Chapman, B., Morrell, L., Tosh, C., & Krause, J. (2010). Behavioural consequences of sensory plasticity in guppies Proceedings of the Royal Society B: Biological Sciences, 277 (1686), 1395-1401 DOI: 10.1098/rspb.2009.2055

Sunday, April 11, 2010

How Swimming Can Change The Way You Forage

This study really excites me as it shows how functional morphology and swimming mode can be reflected in the ecology and evolution of animals. The authors in this study used digital particle image velocimetry (DPIV) to measure the wakes produced by swimming jellyfish. DPIV is a technique where you place neutrally buoyant beads into the water that fluoresce under light. You then shine a plane of light through the water and measure the movement of those beads, which is typically caused by some biological organism such as a moving or feeding animal. For example here is a DPIV of fish suction feeding with shrimp as prey.

So back to the science. In this study two distinct types of wake patterns were formed behind the jellyfish. All jellyfish form vortex rings in their wakes. As the wake vortices grow during the formation process, which occurs during the contraction phase of swimming, the vortices approach a maximal limit for their size. In some jellyfish, within this study, this limit is not met and so their wake consists of a single vortex ring in their wake. In others this limit is passed, and as such can no longer incorporate or entrain the additional fluid, and thus a trailing jet is produced behind the vortex ring.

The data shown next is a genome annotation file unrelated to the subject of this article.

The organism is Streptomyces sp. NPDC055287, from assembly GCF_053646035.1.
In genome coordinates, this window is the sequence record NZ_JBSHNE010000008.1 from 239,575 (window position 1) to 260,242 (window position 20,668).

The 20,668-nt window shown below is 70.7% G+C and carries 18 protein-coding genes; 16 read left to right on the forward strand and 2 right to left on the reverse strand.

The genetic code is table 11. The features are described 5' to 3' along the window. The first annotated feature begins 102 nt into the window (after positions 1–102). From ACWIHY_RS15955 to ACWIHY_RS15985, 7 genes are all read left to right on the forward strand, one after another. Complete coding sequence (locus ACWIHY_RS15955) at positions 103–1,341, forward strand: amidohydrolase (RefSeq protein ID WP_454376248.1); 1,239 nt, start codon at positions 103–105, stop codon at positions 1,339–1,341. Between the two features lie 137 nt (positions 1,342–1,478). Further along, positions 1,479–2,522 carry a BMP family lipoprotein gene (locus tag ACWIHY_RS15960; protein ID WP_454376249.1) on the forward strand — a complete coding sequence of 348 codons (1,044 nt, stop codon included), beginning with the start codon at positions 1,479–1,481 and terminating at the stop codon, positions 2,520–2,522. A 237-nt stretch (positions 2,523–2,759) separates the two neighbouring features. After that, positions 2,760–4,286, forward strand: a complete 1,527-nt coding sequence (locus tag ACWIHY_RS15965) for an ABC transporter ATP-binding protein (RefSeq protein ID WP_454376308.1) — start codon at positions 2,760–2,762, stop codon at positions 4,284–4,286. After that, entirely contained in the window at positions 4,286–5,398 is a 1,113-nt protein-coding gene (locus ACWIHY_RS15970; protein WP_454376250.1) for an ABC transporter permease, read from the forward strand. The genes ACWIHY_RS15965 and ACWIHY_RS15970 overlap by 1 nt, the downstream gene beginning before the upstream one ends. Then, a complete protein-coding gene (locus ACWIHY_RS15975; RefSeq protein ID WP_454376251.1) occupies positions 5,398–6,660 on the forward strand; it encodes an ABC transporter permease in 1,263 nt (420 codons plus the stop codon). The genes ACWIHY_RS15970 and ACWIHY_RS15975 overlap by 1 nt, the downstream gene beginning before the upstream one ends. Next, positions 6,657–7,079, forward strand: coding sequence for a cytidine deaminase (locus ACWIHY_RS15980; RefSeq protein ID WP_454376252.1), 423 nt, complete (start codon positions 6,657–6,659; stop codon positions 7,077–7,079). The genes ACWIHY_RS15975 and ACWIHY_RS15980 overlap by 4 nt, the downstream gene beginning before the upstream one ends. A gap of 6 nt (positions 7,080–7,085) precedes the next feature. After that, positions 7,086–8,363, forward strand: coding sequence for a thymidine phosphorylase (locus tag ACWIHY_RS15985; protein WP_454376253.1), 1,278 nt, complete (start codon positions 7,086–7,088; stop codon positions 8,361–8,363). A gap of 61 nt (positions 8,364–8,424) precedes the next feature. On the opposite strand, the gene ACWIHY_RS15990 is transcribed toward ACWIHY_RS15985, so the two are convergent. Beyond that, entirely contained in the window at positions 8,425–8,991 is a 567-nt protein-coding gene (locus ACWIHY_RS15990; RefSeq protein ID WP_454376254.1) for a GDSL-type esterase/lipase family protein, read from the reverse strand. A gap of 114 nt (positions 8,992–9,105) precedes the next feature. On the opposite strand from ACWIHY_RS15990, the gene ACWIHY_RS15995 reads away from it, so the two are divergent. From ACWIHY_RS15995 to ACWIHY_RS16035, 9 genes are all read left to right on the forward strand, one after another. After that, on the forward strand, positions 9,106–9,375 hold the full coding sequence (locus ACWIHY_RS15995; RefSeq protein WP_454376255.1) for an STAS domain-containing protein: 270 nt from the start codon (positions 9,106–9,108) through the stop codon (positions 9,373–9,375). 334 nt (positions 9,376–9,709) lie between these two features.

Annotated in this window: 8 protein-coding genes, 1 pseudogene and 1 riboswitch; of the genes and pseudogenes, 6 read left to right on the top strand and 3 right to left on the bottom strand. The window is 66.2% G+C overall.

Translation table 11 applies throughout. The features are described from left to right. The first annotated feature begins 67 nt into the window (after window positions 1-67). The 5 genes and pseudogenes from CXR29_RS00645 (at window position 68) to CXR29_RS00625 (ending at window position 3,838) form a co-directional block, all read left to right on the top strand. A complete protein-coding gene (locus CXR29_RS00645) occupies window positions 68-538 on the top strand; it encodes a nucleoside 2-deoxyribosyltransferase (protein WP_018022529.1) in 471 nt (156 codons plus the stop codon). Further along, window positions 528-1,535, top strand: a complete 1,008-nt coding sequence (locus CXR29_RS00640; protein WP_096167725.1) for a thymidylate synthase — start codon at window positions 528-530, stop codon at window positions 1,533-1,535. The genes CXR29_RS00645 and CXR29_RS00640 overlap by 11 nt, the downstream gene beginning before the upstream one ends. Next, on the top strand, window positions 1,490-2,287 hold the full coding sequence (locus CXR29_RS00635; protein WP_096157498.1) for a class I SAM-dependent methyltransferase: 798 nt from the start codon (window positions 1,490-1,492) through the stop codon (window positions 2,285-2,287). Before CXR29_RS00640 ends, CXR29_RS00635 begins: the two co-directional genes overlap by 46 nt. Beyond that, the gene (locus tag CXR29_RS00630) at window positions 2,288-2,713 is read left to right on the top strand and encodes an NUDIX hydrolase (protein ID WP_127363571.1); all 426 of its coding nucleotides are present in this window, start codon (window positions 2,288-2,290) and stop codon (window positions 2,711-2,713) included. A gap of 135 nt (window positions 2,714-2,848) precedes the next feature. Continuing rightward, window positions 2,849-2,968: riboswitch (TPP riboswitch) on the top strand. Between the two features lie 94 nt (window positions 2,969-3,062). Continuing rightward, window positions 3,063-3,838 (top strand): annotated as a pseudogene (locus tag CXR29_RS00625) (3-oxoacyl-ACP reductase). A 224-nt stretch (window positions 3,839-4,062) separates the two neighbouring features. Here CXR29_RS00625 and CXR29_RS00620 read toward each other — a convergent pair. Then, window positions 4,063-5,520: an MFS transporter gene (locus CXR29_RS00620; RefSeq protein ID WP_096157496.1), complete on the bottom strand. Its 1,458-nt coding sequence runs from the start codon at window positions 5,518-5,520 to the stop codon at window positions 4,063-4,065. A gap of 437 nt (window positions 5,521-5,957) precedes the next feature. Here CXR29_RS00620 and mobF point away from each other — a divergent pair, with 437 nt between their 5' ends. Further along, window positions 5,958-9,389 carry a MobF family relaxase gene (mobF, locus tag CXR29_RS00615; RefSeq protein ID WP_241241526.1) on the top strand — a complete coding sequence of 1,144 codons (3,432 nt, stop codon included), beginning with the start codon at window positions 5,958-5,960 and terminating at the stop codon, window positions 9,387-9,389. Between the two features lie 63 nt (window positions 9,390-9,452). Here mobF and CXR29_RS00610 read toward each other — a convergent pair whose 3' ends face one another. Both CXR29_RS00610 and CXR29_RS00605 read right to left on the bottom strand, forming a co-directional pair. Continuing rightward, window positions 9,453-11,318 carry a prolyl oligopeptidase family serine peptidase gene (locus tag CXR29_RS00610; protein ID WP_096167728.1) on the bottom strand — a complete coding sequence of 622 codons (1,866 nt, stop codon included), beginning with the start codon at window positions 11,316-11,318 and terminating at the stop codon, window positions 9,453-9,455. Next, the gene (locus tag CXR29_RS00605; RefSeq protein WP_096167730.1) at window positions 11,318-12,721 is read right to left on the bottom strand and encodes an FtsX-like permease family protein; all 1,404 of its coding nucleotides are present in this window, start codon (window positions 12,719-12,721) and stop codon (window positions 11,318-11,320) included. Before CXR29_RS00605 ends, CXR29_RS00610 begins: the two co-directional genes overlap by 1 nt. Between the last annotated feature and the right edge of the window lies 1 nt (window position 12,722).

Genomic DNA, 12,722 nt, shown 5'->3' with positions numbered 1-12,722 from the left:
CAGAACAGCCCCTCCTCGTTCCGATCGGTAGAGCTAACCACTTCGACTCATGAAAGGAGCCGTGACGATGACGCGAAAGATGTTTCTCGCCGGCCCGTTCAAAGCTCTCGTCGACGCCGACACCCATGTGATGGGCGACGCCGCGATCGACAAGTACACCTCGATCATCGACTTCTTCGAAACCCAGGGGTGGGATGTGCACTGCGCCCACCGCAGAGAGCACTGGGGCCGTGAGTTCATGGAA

What they found was that those species that formed vortex rings had less effective propulsion compared to those that produced a trailing jet. However, producing vortex rings for locomotion was more energetically efficient than producing a trailing jet. In short, you either move quickly but for short periods, or you move more slowly but continuously. The cool part was that they found that those species that forage by continuously cruising are the species that produce vortex rings without trailing jets (energy efficient mode), whereas those species that ambush their prey produced trailing jets (speed mode). This of course makes perfect functional sense. This is a trade off and there was no species that could move both quickly and for long periods.

Dabiri, J., Colin, S., Katija, K., & Costello, J. (2010). A wake-based correlate of swimming performance and foraging behavior in seven co-occurring jellyfish species Journal of Experimental Biology, 213 (8), 1217-1225 DOI: 10.1242/jeb.034660

Thursday, April 8, 2010

Do fish have six second memories?

The ability to find food is one of the most important behaviours an animal can undertake, and one of the best advantages an animal can have is to remember where food can commonly be found. Laboratory studies have shown that fish are able to use learning-based strategies to locate food with most studies focusing on the aquatic equivalent of the lab rat - the goldfish. This fish has been shown to typically use visual landmarks to remember a food source within laboratory arenas. In this study the authors used radio tagged common carp to investigate the ability of free ranging fish to undertake similar behaviours. Carp are very closely related to goldfish and share similar feeding habits and sensory cues while feeding. This was undertaken in a highly turbid lake with a water clarity of <>